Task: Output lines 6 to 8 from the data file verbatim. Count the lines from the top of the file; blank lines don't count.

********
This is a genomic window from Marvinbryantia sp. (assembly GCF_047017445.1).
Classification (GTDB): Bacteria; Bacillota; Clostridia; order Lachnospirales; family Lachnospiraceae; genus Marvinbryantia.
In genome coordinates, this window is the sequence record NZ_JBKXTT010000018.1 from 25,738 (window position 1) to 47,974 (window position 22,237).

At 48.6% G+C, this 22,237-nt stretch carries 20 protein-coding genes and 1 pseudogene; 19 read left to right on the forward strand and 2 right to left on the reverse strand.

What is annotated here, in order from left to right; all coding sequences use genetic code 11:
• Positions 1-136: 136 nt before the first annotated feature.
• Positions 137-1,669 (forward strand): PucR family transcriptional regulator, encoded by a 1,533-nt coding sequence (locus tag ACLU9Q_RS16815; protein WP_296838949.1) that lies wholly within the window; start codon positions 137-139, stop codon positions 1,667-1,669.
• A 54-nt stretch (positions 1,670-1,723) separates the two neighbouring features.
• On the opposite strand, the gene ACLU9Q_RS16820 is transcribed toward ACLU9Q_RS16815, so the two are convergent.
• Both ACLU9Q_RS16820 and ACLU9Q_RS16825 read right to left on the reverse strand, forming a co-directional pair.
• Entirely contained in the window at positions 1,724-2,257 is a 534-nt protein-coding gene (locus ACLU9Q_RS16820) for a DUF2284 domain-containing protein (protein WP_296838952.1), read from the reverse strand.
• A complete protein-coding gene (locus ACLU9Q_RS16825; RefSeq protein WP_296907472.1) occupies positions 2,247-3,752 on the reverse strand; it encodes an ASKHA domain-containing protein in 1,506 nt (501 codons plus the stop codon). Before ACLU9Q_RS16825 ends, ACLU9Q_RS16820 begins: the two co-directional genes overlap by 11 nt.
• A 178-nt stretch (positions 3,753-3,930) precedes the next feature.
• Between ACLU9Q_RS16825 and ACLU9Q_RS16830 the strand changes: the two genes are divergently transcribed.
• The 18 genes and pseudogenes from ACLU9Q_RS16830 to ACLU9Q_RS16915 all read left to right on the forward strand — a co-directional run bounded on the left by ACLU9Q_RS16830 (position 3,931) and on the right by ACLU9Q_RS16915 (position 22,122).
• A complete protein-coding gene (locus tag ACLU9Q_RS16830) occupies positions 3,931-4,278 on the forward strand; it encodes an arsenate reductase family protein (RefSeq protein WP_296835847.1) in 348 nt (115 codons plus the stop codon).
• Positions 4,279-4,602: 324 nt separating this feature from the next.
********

• Positions 1-136: 136 nt before the first annotated feature.
• Positions 137-1,669 (forward strand): PucR family transcriptional regulator, encoded by a 1,533-nt coding sequence (locus tag ACLU9Q_RS16815; protein WP_296838949.1) that lies wholly within the window; start codon positions 137-139, stop codon positions 1,667-1,669.
• A 54-nt stretch (positions 1,670-1,723) separates the two neighbouring features.